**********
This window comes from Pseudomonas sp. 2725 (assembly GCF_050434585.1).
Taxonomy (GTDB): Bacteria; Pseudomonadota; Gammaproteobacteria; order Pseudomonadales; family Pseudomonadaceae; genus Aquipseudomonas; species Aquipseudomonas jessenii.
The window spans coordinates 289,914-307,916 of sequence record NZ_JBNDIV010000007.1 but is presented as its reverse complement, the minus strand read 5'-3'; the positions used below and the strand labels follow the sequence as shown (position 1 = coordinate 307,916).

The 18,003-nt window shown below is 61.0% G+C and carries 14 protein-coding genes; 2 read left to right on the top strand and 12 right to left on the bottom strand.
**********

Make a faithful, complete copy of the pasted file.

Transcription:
This window comes from Pseudomonas sp. 2725 (assembly GCF_050434585.1).
Taxonomy (GTDB): Bacteria; Pseudomonadota; Gammaproteobacteria; order Pseudomonadales; family Pseudomonadaceae; genus Aquipseudomonas; species Aquipseudomonas jessenii.
The window spans coordinates 289,914-307,916 of sequence record NZ_JBNDIV010000007.1 but is presented as its reverse complement, the minus strand read 5'-3'; the positions used below and the strand labels follow the sequence as shown (position 1 = coordinate 307,916).

The 18,003-nt window shown below is 61.0% G+C and carries 14 protein-coding genes; 2 read left to right on the top strand and 12 right to left on the bottom strand.